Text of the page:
As we age, we are faced with some tough decisions regarding what “heroic” measures to take in the event our heart should stop, we are no longer able to breathe on our own, we cannot consume food orally, etc. Would we want to be kept alive artificially (i.e., ventilator-dependent), do we want “everything done” or would we choose to stop treatment up to and including a Do Not Resuscitate (DNR) order. These are questions often asked when someone arrives in an emergency department, someone under a lot of stress, possibly actively dying, and yet we are required to ask these questions.
I read an interesting article in Medscape Nurses on the subject of “when to offer CPR”. The article talked about an 83-year-old man who was found unresponsive after 10 days alone, transported to the emergency room and because there were no advance directives on file, he was considered a full-code. About 10 years ago, a group of physicians from several medical centers and medical schools proposed changes to how we determine resuscitation status. They suggested three distinct approaches:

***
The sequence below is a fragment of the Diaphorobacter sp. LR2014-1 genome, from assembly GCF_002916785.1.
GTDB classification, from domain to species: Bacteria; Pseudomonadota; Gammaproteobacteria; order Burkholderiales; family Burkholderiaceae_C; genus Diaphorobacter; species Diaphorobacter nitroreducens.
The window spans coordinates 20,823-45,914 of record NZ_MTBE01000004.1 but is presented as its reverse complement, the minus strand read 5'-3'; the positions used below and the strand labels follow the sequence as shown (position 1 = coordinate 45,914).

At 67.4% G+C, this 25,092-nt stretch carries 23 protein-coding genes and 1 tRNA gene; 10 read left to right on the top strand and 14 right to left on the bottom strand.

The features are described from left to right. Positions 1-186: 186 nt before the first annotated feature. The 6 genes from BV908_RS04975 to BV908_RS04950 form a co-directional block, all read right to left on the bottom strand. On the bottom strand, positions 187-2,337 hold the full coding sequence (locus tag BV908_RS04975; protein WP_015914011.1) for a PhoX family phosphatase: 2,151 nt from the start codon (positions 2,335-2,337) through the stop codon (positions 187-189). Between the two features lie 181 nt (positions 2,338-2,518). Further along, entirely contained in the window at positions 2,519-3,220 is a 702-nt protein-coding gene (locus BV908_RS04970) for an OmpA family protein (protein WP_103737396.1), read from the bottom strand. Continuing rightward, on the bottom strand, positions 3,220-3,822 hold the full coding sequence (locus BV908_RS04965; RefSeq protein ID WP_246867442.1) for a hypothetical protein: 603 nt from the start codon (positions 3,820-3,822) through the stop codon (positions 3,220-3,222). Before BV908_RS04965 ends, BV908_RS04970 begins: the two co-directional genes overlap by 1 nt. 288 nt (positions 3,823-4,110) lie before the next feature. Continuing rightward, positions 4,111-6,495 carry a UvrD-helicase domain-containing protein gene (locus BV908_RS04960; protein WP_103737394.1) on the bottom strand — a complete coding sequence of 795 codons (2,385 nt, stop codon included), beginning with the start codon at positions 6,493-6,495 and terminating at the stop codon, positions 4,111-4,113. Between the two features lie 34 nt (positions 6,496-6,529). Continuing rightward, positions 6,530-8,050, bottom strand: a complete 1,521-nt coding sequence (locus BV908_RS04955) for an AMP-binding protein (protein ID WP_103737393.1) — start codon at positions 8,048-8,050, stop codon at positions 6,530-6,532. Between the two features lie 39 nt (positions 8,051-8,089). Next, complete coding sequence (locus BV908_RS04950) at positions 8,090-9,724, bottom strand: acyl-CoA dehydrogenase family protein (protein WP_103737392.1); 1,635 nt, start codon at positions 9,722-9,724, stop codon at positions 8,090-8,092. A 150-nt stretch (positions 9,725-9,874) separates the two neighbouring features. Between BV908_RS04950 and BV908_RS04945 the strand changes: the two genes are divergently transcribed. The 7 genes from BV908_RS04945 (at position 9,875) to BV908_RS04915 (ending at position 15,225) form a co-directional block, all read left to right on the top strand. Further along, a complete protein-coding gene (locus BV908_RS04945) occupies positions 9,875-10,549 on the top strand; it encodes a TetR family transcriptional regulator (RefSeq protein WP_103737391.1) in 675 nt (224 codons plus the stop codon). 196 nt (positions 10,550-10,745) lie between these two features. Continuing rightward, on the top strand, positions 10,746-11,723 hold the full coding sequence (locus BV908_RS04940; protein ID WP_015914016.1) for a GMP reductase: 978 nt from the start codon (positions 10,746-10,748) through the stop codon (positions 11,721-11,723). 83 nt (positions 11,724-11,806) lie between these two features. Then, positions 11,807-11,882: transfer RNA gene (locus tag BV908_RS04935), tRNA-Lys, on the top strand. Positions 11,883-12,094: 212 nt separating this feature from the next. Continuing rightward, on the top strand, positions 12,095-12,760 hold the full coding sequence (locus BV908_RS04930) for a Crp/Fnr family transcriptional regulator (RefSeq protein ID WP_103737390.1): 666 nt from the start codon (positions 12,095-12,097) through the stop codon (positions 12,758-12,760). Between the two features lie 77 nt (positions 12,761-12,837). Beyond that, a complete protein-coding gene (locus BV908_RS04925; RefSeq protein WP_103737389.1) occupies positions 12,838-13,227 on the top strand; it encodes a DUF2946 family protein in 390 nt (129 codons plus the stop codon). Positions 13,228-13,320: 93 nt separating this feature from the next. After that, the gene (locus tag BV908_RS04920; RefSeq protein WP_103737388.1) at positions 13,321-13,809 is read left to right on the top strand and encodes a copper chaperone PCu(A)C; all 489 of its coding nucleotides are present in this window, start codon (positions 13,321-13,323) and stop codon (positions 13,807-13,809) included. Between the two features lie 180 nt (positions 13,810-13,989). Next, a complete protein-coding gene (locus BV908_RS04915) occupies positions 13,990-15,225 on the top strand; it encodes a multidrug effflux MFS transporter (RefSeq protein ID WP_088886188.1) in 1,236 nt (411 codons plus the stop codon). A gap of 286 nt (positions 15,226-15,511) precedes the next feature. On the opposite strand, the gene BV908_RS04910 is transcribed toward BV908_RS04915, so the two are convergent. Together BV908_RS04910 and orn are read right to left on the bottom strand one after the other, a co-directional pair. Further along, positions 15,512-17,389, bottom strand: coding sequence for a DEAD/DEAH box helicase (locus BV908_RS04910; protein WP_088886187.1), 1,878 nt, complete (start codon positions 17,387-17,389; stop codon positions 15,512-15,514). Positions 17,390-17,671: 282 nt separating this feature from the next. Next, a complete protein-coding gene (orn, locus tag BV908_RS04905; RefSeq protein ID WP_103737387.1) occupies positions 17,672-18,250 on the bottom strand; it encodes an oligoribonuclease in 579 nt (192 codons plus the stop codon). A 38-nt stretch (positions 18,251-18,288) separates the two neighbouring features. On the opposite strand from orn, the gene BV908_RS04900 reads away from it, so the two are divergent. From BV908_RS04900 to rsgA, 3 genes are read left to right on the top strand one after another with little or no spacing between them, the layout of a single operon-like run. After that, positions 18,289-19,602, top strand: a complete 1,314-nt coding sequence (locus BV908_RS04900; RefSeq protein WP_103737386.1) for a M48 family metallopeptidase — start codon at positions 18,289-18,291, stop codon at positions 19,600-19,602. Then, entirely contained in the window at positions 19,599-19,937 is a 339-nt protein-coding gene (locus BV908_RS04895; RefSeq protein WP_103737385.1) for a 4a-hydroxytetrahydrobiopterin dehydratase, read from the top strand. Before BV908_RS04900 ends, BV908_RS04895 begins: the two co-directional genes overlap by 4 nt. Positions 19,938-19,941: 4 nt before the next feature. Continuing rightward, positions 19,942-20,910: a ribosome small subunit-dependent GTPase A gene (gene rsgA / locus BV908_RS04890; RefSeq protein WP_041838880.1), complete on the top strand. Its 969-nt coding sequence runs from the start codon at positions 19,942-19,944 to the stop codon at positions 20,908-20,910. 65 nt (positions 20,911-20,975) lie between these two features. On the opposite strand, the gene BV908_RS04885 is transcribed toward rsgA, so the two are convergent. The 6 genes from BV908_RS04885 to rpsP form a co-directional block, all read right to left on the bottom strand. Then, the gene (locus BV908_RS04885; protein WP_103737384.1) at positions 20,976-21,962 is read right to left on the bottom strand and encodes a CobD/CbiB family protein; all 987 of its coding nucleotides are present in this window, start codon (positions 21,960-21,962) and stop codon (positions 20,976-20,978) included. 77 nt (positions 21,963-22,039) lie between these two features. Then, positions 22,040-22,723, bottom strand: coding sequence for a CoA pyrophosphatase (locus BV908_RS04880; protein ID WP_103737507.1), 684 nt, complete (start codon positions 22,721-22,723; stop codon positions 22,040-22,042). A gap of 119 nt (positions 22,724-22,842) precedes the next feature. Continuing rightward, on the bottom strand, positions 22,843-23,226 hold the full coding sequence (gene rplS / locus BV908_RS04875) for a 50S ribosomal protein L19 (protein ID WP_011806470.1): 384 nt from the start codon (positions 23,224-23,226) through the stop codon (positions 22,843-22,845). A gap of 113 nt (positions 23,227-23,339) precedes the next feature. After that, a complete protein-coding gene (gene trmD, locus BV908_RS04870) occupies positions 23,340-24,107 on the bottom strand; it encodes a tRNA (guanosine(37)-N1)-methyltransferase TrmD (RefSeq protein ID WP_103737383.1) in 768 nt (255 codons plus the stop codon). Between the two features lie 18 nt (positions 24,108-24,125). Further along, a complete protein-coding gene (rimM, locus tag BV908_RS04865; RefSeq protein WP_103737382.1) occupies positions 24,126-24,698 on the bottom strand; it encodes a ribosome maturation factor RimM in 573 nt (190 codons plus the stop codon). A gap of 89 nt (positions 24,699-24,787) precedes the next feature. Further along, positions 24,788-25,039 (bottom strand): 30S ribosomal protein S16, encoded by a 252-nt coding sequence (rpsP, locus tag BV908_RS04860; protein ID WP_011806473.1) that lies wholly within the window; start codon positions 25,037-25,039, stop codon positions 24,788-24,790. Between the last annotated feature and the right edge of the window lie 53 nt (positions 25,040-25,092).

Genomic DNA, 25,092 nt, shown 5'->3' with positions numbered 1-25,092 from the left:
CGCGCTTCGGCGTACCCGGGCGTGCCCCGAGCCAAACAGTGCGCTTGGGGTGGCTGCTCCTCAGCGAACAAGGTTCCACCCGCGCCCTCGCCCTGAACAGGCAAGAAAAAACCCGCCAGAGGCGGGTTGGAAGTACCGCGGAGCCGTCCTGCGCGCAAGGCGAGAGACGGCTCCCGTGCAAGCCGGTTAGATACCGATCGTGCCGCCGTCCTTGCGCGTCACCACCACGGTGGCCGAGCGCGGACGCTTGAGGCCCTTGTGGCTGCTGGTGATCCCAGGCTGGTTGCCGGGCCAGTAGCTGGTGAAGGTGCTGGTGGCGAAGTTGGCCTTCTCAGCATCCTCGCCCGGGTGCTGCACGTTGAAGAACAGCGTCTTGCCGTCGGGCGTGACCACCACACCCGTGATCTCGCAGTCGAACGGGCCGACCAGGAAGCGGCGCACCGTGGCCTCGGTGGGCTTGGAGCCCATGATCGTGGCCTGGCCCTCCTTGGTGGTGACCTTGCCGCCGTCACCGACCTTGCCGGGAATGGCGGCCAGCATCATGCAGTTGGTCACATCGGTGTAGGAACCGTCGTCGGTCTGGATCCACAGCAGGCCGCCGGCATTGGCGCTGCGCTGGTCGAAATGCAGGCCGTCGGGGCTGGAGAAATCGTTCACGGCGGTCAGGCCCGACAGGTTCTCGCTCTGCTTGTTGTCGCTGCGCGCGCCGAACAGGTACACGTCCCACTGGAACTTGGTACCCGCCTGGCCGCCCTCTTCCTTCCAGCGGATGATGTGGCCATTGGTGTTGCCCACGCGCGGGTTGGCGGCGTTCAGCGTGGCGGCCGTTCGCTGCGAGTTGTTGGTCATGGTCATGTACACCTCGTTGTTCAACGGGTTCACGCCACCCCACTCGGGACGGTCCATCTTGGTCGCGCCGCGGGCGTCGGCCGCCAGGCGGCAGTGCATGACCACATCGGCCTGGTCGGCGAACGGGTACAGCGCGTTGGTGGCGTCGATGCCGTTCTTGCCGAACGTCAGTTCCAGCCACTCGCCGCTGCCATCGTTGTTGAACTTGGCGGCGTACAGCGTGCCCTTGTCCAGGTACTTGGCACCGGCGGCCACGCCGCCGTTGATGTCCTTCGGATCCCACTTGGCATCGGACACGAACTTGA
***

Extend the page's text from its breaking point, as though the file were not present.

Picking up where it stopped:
- Consider CPR when the benefits vs risks are uncertain, and the patient is not end-stage;
- Recommend against CPR when there is a low likelihood of benefit and high likelihood of harm (i.e., patients with anoxic brain injury, advanced incurable cancer, or end-stage multiorgan dysfunction);
- Do not offer CPR to patients who will die imminently and have no chance of surviving CPR (i.e., patients with multiorgan dysfunction, increasing pressor requirements, and those who are actively dying without a single immediately reversible cause).
Hmm, seems reasonable right? Sometimes, the end doesn’t justify the means both from a medical and ethical standpoint. Sadly, we often see CPR being performed on patients who would not fall into category #1 above. Sure, it isn’t usually our decision to make, however, ethically, are we having these frank discussions with our families and their loved ones. It might be time to initiate an ethics committee in your center and focus on this topic. Involve your physicians in educating families and residents BEFORE the question needs to be asked. Remember, first do no harm and the rest will follow. Stay the course, stay informed and stay well!